8. I used the this manual method as VW does not seem to like meshes having a couple of hundred thousand triangles. As I mentioned, I generated a flat rectangular 3D polygon and used that as a working plane. The trace takes place that the intersection between the flat plane and the 3D model, a bit like something sticking up on a water surface. I started at the lower corner of the house with Z = 0. I then went to the top (not top plan) and traced the contour around the intersection between the flat plane and the 3D model using OpenGL rendering (or whatever it's called now). I used 3D polygons but it can just as well be 3D loci. Also important to do the tracing in a different layer with no intermediate snapping going on, as VW then freaks out completely. Once one level is done, you simply move the flat plane up some distance, in my case I used 0.5 meters, and traced it again. Remember to move the working plane to the new level. Etc. The result was indeed a site model. Details such as trees are easy to insert when required.
  9. My comment was perhaps not intended to be all that seriously for city planning 😉 The iPhone can be surprisingly useful for smaller projects. The movie was just for fun and was actually created by the iPhone program itself. The purpose of this scan was to analyse a drainage problem on a 30 x 15 meter area. The scan took say 5-10 minutes as the site was rather steep and slippery. The model imported fine into VW though I hade to fit the YZ from this particular program. Converting the model to a DTM seemed to take forever, so instead I placed a plane at a given height and traced the intersections manually in a separate layer not using snapping. I then moved the plane a given distance and repeated the procedure until I got a series of 3D polygons, which was used for creating the DTM. I also did an illustration of the shape using a series of vertical grid surfaces to visualise the shape to the non technical people.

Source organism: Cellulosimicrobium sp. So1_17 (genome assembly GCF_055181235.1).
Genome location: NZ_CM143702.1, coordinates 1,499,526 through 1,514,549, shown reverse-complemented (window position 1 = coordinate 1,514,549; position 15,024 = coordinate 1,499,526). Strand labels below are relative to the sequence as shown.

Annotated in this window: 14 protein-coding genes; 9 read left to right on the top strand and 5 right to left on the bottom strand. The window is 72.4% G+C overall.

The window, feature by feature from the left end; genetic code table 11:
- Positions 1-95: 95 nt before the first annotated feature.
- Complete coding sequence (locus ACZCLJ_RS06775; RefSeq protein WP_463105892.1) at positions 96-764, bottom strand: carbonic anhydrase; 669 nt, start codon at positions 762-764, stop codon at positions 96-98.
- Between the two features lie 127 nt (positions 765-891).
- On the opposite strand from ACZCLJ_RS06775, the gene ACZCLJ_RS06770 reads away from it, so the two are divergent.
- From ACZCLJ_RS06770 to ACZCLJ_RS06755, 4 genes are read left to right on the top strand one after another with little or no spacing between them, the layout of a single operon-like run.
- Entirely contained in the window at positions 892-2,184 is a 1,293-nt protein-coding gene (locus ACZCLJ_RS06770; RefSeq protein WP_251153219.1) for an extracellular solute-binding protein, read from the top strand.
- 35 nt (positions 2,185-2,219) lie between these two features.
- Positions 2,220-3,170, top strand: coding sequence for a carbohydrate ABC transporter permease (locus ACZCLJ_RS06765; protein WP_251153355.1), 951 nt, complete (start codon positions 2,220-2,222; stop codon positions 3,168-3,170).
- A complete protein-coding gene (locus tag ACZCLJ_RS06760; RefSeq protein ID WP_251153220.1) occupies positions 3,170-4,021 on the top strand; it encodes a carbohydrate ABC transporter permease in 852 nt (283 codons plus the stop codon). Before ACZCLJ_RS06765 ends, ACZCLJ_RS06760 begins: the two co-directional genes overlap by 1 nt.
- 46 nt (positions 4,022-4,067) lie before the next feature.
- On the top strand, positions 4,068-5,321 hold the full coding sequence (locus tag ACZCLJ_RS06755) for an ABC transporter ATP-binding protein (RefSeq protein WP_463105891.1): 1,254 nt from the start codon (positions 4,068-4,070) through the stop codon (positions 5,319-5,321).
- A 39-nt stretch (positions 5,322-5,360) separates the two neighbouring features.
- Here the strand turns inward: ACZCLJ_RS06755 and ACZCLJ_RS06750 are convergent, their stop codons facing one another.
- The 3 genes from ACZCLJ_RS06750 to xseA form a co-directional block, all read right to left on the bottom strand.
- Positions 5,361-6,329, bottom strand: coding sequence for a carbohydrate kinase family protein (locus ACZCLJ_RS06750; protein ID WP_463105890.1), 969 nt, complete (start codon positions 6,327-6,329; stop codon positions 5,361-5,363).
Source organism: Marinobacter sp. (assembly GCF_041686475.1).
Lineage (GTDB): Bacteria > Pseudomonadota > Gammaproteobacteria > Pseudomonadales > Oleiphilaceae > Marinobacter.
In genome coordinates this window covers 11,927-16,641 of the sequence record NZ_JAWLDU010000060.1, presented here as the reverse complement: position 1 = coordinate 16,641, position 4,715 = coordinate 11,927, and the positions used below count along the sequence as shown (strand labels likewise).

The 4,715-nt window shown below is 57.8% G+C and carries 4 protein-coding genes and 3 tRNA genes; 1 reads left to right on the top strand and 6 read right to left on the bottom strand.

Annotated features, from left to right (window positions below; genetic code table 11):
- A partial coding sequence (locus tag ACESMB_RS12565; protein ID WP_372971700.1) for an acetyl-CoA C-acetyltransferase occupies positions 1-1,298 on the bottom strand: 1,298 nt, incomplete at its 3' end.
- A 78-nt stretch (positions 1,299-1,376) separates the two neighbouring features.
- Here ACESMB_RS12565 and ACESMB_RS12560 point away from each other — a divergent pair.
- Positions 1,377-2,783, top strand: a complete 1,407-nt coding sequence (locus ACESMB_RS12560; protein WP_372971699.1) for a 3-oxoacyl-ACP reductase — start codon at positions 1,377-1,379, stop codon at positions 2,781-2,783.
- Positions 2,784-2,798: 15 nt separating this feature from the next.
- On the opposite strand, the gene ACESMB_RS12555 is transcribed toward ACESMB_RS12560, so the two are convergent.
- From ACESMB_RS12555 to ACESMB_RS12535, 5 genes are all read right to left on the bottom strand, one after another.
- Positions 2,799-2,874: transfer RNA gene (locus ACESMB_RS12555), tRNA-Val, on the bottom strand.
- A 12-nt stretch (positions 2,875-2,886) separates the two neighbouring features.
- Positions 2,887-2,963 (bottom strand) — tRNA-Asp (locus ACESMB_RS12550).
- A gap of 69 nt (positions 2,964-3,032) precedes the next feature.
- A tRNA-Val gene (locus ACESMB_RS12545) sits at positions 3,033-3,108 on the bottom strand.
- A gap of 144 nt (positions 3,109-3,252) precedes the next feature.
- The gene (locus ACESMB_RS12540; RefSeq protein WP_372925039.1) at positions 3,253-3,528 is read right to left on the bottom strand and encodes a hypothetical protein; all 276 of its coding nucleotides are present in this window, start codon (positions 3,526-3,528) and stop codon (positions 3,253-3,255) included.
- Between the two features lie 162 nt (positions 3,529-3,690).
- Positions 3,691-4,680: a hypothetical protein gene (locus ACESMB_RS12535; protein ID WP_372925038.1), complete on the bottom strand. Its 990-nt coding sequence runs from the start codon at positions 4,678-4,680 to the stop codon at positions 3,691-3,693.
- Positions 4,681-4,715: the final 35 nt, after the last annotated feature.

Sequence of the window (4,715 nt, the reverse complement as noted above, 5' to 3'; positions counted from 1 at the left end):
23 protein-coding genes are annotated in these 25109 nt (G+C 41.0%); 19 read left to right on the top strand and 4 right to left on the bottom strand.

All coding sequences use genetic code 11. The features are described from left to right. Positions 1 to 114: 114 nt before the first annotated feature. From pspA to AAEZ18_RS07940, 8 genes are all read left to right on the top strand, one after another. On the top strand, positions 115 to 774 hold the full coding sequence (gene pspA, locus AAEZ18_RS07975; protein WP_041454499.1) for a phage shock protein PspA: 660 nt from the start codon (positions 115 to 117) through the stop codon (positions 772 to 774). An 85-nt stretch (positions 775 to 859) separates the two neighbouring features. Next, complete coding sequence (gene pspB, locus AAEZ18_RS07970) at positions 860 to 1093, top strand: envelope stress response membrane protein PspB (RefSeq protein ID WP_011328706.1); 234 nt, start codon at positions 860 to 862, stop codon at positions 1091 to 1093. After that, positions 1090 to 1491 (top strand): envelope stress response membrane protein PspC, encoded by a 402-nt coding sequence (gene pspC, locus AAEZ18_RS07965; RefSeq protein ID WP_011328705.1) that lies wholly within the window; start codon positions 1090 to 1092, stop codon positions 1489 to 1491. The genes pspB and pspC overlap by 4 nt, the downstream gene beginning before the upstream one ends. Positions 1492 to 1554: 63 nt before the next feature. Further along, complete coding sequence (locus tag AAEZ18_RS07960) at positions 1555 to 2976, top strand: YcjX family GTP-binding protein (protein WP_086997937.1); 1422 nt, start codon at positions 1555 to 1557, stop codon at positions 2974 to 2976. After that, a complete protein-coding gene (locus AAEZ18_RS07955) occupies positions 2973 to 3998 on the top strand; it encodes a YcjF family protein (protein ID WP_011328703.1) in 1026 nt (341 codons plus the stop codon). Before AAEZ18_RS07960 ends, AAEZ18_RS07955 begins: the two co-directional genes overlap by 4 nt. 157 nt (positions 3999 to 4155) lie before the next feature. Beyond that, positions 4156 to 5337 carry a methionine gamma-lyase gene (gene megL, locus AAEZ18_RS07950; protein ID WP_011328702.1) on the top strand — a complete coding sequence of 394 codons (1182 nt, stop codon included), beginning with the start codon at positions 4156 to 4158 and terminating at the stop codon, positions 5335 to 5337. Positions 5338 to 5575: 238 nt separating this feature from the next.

10. ... or you can use a poor man's drone, an iPhone 13 Pro 🙂 and Scaiverse Poor Mans Drone.mp4
  11. Using lofting of cross sections can be a nightmare in most NURBS based programs, and VW simply doesn't handle NURBS editing very well either, compared to most standard 3D CAD programs. No disrespect intended. VW's inability to nudge control points, and why you can't edit any number of control points in any number of objects at the same time remains a mystery. In my professional boat design program, I can easily tweak 500-1000 NURBS objects at the same time using a random selection of control points, and get an instant update of the lines drawing at the same time. Given the use of VW, you my consider using the following method: 1/ Generate some curves along the length of the boat, say three. 2/ Loft them into a a surface. Convert it into an interpolated surface having four by four controls in the grid (or thereabout) . 3/ Adjust the shape so that it looks reasonable. 4/ Add sectioning to see what the shape looks like. 5/ Repeat step 4 & 5 until the sections get close to the original cross sections 6/ Extract the cross sections to generate the updated buck shape cross sections.
  12. The three point arc mode in the Reshape tool creates arcs like in the picture, where I exaggerated the shape to illustrate it. In reality you need to fine tune it more. This typically works best of the arcs as they are seen as just arcs by many cutter being next to one another The Blue circle is just one object being on top of another, which works better that the second option, where there is a physical hole in the rectangle. You can however achieve this by exploding the model before exporting to the cutter. The fist option is what I typically use within VW as its much more logical.
  13. I have for sure tested it indoors too, and even though it wobbles a bit and generates rounded corners etc, I'm still amazed when I scan from room to room. You need to wing it a bit and double-check key measurements, but the voids generated by walls are clearly there and they are reasonably correct.
  14. Nobody expects it to be as good as the pro equipment, but for smaller projects it may very well be fairly usable, and for getting rough estimates. It was however way better than I expected. And having it in your pocket at all times is great, and its quick.